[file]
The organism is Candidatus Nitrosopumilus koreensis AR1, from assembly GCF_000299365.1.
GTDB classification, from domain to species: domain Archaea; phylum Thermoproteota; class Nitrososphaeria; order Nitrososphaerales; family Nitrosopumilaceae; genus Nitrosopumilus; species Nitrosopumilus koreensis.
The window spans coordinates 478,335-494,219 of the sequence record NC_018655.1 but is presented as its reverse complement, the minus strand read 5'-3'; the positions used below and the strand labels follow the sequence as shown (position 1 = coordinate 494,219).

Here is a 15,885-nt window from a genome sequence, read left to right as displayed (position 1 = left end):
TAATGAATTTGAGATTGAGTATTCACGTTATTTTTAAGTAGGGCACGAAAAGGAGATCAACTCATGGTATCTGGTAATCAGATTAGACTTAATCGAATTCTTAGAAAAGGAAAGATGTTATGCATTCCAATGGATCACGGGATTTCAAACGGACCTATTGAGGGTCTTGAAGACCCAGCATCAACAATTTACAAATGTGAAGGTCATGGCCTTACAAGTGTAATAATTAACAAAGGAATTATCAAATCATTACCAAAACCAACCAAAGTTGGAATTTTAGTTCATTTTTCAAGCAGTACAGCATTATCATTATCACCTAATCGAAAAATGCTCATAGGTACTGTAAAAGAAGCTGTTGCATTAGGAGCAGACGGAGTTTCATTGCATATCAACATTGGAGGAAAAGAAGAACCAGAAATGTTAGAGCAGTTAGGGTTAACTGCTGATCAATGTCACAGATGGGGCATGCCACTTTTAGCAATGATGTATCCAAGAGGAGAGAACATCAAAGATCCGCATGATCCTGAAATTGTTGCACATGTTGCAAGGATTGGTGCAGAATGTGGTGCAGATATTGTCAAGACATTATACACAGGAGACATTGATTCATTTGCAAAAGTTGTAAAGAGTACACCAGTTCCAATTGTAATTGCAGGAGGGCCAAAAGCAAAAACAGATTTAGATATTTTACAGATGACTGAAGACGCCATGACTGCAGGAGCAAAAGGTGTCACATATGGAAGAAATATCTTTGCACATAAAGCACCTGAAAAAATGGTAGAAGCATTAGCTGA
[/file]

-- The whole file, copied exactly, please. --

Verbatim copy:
The organism is Candidatus Nitrosopumilus koreensis AR1, from assembly GCF_000299365.1.
GTDB classification, from domain to species: domain Archaea; phylum Thermoproteota; class Nitrososphaeria; order Nitrososphaerales; family Nitrosopumilaceae; genus Nitrosopumilus; species Nitrosopumilus koreensis.
The window spans coordinates 478,335-494,219 of the sequence record NC_018655.1 but is presented as its reverse complement, the minus strand read 5'-3'; the positions used below and the strand labels follow the sequence as shown (position 1 = coordinate 494,219).

Here is a 15,885-nt window from a genome sequence, read left to right as displayed (position 1 = left end):
TAATGAATTTGAGATTGAGTATTCACGTTATTTTTAAGTAGGGCACGAAAAGGAGATCAACTCATGGTATCTGGTAATCAGATTAGACTTAATCGAATTCTTAGAAAAGGAAAGATGTTATGCATTCCAATGGATCACGGGATTTCAAACGGACCTATTGAGGGTCTTGAAGACCCAGCATCAACAATTTACAAATGTGAAGGTCATGGCCTTACAAGTGTAATAATTAACAAAGGAATTATCAAATCATTACCAAAACCAACCAAAGTTGGAATTTTAGTTCATTTTTCAAGCAGTACAGCATTATCATTATCACCTAATCGAAAAATGCTCATAGGTACTGTAAAAGAAGCTGTTGCATTAGGAGCAGACGGAGTTTCATTGCATATCAACATTGGAGGAAAAGAAGAACCAGAAATGTTAGAGCAGTTAGGGTTAACTGCTGATCAATGTCACAGATGGGGCATGCCACTTTTAGCAATGATGTATCCAAGAGGAGAGAACATCAAAGATCCGCATGATCCTGAAATTGTTGCACATGTTGCAAGGATTGGTGCAGAATGTGGTGCAGATATTGTCAAGACATTATACACAGGAGACATTGATTCATTTGCAAAAGTTGTAAAGAGTACACCAGTTCCAATTGTAATTGCAGGAGGGCCAAAAGCAAAAACAGATTTAGATATTTTACAGATGACTGAAGACGCCATGACTGCAGGAGCAAAAGGTGTCACATATGGAAGAAATATCTTTGCACATAAAGCACCTGAAAAAATGGTAGAAGCATTAGCTGA